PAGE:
Scary Stories to Tell in the Dark is a set of three horror-themed books aimed at younger readers, which became wildly popular in the 1980s and 90s due to outlandish and creepy illustrations by artist Stephen Gammell. The book series has sold over seven million copies as of 2017. The picture above features the 1989 reprint softcover edition of the first book.
The cover of the 1989 reprint of the first book shown at the top of this post is set in Caslon Antique, with Berling Italic used for the author name and illustrator. A first edition hardcover version of the book can be seen lower in this post, and uses Caslon Antique together with Palatino Italic in a slightly different cover arrangement.
The second and third book, share a similar cover arrangement as the first book, though the use of Berling has been replaced by a combination of Helvetica and Caslon Antique. It should be noted that some softcover printings of the first book (not shown in this post) also use a combination of Helvetica and Caslon Antique for the author and illustrator names.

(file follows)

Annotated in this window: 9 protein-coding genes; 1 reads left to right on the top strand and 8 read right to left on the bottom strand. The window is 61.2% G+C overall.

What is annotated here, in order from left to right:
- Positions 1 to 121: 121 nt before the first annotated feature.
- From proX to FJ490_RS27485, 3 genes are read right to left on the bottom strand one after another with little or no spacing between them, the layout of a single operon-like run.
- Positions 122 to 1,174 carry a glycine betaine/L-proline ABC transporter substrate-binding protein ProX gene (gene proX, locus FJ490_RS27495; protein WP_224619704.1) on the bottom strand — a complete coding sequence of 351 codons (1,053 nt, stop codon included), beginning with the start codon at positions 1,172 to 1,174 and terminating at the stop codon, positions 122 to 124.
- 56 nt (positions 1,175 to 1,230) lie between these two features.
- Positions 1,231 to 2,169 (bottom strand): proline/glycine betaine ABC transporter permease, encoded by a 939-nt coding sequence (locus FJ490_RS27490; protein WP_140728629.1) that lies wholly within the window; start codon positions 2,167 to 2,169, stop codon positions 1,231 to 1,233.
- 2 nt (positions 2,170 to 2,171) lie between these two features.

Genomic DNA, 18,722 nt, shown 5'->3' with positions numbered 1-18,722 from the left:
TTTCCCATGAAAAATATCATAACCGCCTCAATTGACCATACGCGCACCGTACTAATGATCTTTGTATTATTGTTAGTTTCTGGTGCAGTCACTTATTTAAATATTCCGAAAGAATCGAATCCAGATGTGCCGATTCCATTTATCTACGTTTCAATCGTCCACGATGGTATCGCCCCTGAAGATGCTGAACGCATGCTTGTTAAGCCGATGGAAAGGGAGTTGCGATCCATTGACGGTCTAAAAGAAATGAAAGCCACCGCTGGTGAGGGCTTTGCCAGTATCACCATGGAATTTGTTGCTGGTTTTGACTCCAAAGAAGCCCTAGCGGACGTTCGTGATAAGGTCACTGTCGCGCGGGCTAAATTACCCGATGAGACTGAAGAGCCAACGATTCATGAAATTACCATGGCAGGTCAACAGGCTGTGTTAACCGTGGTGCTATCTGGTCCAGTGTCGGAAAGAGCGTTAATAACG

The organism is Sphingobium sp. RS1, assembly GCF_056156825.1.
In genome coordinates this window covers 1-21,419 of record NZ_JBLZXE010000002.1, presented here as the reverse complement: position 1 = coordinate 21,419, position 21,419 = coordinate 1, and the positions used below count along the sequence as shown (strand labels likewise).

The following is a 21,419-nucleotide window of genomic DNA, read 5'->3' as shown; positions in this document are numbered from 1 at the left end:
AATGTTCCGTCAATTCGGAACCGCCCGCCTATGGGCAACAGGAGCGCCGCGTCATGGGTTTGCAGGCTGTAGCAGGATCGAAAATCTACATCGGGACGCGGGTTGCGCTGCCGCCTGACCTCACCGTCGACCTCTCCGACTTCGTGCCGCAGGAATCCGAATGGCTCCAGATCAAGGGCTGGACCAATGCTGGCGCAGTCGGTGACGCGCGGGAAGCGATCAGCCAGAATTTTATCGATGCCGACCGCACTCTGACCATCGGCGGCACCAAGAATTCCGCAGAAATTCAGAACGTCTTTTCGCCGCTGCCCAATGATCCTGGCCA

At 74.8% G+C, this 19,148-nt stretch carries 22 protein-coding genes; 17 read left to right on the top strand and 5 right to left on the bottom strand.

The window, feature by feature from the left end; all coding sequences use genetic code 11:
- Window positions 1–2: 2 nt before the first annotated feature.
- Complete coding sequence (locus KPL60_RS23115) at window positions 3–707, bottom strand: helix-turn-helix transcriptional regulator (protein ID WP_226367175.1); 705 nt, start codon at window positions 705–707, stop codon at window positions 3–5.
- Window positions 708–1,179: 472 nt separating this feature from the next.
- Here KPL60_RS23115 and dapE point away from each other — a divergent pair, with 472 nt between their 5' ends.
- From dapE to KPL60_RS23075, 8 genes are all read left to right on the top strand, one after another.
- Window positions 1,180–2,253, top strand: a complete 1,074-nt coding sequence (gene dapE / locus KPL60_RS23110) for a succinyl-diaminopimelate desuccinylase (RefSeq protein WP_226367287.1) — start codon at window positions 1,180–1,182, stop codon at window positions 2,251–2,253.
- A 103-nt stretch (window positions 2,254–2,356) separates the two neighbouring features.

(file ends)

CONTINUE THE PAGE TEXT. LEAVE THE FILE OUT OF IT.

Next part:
This is an excellent application of Caslon Antique, in my opinion, as it provides a suitably creepy (but not too creepy!) feel to these children’s ghost story books.
More recently in 2011, another minor controversy occurred when the book’s publisher printed new editions which replaced Stephen Gammell’s scary illustrations with more toned-down illustrations by artist Brett Helquist. Comparisons can be seen on AIPT Comics. The controversy led the publisher to revert to the original Stephen Gammell illustrations in subsequent reprint editions of the book series.